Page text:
We go wrong sometimes, when we try to think ourselves into mindfulness with concentrated effort, when what we seek is already here. Our thoughts are trying to become mindful, but they can’t, as even our thoughts occur within the awareness that we seek.
The mind is our reflection and communication machine. The thinking mind makes sense of, reflects on and remembers our experiences. Everything is understood, decoded, reflected on and explained through the filter of the mind.
I can tell you about my experiences and say what I think about them. I can find words to describe them, so we can share some common ground and relate, and then we can have an agreed perception and understanding. But I can never know how an apple actually tastes to you, only to me.
The mind is experienced as individualized and personal, or so it thinks and believes, but we can’t even know if that is so. We might all be one and the same, with billions and trillions of individualized experiences.
My memory of the past is a distorted interpretation, with details added, embellished, played down or removed, so nothing happened exactly as I remember it; it’s just how I remember it, how I imagine it.
To say that memories are distorted doesn’t mean that the past didn’t happen. Of course what happened, happened, and is valid, but even shared memories aren’t identical. So, although memories aren’t false, they’re based on the filter of our perception and interpretation of events, and on how we imagine them.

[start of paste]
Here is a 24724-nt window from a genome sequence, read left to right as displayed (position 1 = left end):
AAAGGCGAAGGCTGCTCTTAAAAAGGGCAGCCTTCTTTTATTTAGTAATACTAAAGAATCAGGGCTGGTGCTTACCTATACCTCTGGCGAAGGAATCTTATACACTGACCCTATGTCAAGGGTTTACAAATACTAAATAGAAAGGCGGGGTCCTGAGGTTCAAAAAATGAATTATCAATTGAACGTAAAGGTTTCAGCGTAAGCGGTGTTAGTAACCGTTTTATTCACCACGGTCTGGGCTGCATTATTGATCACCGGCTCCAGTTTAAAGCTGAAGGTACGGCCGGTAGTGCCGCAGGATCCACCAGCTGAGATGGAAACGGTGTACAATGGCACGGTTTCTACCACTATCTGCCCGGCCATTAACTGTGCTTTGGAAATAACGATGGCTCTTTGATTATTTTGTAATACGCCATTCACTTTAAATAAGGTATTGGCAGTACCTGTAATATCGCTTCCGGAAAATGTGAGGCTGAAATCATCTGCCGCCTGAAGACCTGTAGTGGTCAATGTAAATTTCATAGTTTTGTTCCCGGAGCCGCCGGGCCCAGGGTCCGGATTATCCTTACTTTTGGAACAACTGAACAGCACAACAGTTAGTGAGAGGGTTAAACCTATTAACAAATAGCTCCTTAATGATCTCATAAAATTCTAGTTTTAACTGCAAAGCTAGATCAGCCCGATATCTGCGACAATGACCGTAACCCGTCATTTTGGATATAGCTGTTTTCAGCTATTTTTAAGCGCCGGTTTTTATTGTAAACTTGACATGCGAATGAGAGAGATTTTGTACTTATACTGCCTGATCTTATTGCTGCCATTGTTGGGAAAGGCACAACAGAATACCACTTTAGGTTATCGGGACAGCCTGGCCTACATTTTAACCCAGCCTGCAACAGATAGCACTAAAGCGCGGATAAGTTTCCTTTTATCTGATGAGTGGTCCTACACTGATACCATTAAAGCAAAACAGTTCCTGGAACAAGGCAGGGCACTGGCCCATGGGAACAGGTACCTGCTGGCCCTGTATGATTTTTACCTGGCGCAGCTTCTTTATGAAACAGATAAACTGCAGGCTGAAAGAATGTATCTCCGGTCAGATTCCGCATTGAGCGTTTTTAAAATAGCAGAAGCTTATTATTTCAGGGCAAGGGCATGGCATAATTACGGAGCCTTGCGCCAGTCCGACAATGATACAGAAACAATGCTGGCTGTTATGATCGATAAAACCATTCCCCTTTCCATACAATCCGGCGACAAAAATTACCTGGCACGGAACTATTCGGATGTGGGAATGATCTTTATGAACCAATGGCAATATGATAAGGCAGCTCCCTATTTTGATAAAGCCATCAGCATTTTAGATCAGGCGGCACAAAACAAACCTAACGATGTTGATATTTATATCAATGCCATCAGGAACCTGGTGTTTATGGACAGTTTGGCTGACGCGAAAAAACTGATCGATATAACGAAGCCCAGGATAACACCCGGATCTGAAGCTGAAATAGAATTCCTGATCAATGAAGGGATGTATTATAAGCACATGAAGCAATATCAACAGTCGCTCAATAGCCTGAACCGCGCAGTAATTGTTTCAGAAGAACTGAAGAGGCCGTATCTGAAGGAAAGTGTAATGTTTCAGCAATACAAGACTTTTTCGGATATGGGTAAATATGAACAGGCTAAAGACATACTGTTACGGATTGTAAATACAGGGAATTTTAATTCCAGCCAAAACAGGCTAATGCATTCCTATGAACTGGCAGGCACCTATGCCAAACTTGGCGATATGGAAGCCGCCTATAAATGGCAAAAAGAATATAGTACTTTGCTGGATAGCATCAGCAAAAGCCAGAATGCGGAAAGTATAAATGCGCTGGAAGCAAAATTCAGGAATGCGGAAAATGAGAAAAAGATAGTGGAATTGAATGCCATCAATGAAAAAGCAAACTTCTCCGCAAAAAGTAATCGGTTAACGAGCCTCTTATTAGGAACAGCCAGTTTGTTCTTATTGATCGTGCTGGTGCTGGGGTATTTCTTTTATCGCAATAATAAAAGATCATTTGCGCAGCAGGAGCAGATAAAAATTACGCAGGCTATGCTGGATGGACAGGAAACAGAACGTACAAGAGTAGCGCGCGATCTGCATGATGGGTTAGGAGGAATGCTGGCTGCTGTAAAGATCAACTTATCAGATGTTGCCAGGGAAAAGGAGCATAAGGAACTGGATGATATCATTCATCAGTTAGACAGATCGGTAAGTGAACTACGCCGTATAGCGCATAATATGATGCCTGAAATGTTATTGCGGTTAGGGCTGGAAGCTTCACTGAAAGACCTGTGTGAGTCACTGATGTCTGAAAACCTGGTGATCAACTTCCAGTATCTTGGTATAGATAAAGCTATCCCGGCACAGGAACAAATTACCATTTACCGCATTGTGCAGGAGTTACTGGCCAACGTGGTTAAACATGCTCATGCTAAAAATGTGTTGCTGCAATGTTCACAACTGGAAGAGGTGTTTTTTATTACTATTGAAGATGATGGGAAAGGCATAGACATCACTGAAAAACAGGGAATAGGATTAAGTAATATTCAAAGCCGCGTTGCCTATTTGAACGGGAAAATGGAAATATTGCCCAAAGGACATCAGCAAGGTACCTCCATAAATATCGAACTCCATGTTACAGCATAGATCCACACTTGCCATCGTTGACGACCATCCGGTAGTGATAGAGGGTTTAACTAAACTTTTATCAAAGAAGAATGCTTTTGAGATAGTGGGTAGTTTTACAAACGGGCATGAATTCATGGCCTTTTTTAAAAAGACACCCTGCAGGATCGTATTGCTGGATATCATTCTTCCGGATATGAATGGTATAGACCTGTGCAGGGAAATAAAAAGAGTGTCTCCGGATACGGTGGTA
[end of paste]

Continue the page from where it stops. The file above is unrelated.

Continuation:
We only have our present moment experience, how it is right now, and that is all there is.
Even then, in a way, we never get to experience right now. In a flash, the brain decodes, interprets and makes sense of right now, and by the time it understands what has just happened, a nanosecond has passed and the now is already in the past.
The present moment doesn’t happen in thought, as what we think is a little behind right now, and we never quite catch up. So, technically speaking, our minds never get to experience the now, right now.
My rock-climber friend, Susie, found peace on the side of a mountain. When climbing, Susie’s life depends on her being in the moment, where there is no time for distracting thoughts. When Susie is on the side of a rock, time stops, and it is now, now, now.